Forever Lost This work has been published in the Teen Ink monthly print magazine.

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     The sun rose slowly and there was a sweet smell inthe air. Birds sang with grace while the neighbors got ready for a barbecue. Itwas summer - flowers were in bloom and the world couldn't have seemed better. Iopened my eyes, peering out my window. My father had already left to do theweekend shopping. My older brother and sister were downstairs making breakfast.As far as I could tell, they were whipping up some scrambled eggs and toast thatsmelled great. I lay back in bed and, as I always do, reflected on mylife.

In the summer of 1980, my parents exchanged wedding vows hoping tolive a long and fruitful life filled with joy, but they were torn apart bytragedy. My mother passed away in 1989 when I was just nine months old. Sincethen, my father has struggled to raise my siblings and me by himself. Hesacrificed not only his health but his job to take care of us.

Inrecent years, my father told me, "From the day she was born, your mothersuffered from a disease that affected part of her brain. I guess it was genetic.Eight years into our marriage, the disease progressed. Your mother decided tohave surgery to try to stop it." His face became stone-like as he was washedaway in a surge of memories. He finally continued, "During surgery,something went wrong, and she died." At that point, he'd had enough and sohad I. To talk about a death in your family is really difficult, but I wanted tolearn more about her.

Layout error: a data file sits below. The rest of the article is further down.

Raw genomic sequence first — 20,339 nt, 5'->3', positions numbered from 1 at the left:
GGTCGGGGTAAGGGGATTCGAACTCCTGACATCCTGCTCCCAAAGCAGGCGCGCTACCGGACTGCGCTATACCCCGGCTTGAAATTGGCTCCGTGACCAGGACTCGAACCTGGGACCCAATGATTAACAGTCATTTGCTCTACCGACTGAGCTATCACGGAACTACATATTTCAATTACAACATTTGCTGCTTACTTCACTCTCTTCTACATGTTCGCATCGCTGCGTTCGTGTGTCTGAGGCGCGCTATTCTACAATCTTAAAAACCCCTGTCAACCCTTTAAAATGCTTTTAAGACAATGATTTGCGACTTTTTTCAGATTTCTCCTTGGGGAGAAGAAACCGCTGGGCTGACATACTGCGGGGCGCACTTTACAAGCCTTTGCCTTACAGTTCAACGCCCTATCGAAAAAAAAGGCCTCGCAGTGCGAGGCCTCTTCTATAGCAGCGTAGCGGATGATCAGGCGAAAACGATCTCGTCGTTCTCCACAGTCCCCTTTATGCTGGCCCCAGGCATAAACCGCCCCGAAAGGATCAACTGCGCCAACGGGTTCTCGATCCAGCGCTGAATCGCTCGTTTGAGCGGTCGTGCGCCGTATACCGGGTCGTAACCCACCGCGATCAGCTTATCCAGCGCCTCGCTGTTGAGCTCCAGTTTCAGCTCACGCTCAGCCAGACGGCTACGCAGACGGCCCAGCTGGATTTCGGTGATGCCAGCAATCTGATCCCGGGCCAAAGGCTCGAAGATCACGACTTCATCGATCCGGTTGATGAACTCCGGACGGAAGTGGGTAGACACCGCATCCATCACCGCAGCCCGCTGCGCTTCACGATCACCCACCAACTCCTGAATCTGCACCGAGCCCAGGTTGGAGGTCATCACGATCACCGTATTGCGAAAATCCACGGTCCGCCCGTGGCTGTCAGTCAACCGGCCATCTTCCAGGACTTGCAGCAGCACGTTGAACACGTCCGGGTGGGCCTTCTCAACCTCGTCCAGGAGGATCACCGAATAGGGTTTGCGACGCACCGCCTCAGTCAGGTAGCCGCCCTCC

Each year I visit my grandmother in Syracuse. Twoyears ago, I came across a family video from 1985 celebrating my older sister'sfirst birthday. I watched it and it struck me like a ton of bricks - my motherwas so beautiful! I'd never seen her speak or move, and this tape astounded me.The joy in her eyes as she held her daughter cannot be described. I had alwaysbeen told she was very bright, but I saw that for myself when I sat gazing at hershowing my sister a picture book. From the video, I saw that she had a colorfulpersonality filled with ideas.

My mother's image left a deep imprint thatI will always remember. Her death marked not only a lost relative but also a lostguide in my life. So, who is she? I don't really know. But I do know that she'llalways be with my family.

This work has been published in the Teen Ink monthly print magazine. This piece has been published in Teen Ink’s monthly print magazine.






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